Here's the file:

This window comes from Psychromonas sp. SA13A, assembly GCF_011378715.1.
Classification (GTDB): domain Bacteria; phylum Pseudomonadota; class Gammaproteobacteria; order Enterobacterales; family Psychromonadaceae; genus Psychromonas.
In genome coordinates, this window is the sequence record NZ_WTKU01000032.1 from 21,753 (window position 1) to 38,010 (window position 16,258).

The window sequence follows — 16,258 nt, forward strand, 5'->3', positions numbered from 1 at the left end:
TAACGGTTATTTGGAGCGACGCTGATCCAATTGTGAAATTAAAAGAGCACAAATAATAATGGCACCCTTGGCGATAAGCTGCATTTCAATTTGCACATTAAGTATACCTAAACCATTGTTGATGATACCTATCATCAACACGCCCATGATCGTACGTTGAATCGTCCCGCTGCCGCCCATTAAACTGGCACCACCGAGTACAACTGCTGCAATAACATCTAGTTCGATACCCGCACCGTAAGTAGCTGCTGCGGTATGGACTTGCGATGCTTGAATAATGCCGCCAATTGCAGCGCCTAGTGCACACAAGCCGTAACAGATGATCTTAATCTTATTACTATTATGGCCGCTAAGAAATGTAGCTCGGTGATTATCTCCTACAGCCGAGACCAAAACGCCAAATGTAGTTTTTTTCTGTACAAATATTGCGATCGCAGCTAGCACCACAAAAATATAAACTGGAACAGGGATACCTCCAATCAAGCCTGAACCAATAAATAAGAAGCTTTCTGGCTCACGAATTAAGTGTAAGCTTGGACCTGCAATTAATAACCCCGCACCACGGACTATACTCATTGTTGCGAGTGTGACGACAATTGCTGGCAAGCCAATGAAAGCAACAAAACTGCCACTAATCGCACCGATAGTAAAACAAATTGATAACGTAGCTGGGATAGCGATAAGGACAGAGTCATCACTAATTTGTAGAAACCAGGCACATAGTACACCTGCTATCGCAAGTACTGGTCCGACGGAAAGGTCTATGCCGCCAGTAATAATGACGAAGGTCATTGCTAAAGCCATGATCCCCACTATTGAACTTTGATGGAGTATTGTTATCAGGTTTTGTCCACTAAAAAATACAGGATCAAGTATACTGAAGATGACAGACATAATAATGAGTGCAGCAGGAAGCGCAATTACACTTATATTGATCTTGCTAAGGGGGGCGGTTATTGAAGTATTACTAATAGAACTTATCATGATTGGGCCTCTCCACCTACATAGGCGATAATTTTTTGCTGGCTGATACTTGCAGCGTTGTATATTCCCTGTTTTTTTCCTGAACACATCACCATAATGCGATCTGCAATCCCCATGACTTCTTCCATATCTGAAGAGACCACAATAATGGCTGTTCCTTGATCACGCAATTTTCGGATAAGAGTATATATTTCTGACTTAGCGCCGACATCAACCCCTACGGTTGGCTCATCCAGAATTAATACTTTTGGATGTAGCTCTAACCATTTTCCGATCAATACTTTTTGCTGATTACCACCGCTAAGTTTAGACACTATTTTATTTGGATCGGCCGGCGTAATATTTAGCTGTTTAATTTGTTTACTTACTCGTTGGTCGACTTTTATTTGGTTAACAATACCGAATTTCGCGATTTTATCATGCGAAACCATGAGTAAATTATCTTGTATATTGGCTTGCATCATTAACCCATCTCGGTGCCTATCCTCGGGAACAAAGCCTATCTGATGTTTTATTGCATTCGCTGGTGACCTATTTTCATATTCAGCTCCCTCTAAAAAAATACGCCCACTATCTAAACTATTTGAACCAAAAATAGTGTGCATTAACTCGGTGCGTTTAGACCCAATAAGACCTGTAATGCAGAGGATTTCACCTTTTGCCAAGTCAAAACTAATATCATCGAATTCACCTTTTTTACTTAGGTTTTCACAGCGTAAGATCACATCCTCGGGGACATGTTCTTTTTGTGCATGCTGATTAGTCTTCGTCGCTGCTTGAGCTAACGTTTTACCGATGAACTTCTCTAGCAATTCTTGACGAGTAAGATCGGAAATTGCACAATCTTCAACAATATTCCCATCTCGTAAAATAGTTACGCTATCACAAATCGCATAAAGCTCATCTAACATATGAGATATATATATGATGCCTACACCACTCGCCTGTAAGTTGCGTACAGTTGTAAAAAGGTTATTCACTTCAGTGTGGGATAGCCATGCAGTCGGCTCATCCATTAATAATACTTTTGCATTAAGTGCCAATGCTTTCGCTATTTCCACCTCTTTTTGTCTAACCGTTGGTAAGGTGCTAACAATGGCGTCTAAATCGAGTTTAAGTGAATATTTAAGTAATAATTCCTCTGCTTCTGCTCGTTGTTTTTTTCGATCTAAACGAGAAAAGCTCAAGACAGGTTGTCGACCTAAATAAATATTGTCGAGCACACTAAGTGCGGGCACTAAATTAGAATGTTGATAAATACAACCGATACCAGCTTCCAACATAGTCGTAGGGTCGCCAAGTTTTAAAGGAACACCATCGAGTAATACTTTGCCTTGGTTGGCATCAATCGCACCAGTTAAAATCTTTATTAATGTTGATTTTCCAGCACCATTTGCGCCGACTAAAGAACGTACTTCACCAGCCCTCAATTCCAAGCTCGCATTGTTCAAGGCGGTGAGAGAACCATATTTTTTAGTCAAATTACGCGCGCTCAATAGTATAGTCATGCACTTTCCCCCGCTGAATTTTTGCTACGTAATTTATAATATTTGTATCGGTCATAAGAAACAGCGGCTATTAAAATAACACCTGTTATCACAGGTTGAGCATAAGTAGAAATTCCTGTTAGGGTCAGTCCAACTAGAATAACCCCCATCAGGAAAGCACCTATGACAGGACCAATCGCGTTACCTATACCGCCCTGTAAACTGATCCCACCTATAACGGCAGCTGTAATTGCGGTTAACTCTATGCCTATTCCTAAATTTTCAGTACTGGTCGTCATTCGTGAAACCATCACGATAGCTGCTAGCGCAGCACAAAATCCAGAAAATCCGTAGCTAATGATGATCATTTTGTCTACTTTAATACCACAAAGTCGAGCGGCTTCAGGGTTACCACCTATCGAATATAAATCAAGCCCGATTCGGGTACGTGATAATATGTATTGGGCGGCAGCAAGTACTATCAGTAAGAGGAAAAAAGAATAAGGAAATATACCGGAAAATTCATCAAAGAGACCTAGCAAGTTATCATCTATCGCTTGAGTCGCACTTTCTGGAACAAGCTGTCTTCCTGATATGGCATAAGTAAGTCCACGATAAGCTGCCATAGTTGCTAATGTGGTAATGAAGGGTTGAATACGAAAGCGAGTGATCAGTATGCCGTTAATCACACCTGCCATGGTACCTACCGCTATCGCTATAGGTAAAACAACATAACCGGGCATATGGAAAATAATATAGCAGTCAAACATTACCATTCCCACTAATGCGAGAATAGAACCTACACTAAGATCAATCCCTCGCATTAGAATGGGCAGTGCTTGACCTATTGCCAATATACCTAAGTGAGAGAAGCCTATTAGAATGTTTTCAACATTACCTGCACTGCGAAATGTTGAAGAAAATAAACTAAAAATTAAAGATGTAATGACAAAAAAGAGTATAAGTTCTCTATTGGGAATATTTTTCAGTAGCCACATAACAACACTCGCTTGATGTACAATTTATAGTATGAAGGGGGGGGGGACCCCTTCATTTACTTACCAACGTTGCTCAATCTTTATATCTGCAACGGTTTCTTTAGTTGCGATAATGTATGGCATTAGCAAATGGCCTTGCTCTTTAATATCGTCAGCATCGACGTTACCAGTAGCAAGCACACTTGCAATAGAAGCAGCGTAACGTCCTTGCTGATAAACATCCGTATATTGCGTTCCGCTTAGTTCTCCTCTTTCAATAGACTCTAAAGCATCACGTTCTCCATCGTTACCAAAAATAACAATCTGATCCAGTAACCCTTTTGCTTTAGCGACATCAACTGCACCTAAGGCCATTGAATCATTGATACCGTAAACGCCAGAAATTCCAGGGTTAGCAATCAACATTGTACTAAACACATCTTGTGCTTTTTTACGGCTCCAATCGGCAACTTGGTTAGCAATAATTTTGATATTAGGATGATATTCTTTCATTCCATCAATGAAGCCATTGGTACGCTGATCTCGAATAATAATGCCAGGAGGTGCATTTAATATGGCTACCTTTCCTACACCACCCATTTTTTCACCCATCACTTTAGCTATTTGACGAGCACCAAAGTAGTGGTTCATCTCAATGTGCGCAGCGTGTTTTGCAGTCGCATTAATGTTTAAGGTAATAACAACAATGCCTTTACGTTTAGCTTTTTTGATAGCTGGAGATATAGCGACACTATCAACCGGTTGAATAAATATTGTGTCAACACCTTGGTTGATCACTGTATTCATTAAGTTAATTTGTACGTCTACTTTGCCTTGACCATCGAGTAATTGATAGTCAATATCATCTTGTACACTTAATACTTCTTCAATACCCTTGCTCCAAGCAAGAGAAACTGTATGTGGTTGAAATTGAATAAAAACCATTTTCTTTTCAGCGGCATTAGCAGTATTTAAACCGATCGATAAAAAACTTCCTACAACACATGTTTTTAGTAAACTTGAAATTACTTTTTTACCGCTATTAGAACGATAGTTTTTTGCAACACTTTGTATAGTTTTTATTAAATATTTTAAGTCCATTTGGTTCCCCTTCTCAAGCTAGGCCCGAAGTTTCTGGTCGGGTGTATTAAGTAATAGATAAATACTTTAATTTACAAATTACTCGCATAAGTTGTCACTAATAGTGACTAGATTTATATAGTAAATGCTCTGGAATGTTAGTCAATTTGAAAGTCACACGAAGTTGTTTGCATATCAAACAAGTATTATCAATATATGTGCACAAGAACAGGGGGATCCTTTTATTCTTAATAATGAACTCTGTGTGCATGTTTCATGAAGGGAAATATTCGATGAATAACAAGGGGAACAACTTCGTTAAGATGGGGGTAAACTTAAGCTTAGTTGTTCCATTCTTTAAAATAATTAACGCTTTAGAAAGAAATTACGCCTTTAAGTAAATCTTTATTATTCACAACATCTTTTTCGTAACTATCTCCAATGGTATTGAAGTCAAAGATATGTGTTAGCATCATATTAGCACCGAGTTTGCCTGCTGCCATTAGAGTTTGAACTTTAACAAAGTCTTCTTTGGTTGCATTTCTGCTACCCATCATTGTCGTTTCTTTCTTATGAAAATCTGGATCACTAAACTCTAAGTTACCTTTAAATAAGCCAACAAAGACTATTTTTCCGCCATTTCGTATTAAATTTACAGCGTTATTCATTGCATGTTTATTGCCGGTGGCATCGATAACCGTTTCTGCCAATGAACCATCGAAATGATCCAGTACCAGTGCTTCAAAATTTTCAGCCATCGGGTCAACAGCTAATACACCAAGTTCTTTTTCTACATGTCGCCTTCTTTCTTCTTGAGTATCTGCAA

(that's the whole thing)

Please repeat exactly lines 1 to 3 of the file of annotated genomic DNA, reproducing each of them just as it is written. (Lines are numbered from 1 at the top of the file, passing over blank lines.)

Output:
This window comes from Psychromonas sp. SA13A, assembly GCF_011378715.1.
Classification (GTDB): domain Bacteria; phylum Pseudomonadota; class Gammaproteobacteria; order Enterobacterales; family Psychromonadaceae; genus Psychromonas.
In genome coordinates, this window is the sequence record NZ_WTKU01000032.1 from 21,753 (window position 1) to 38,010 (window position 16,258).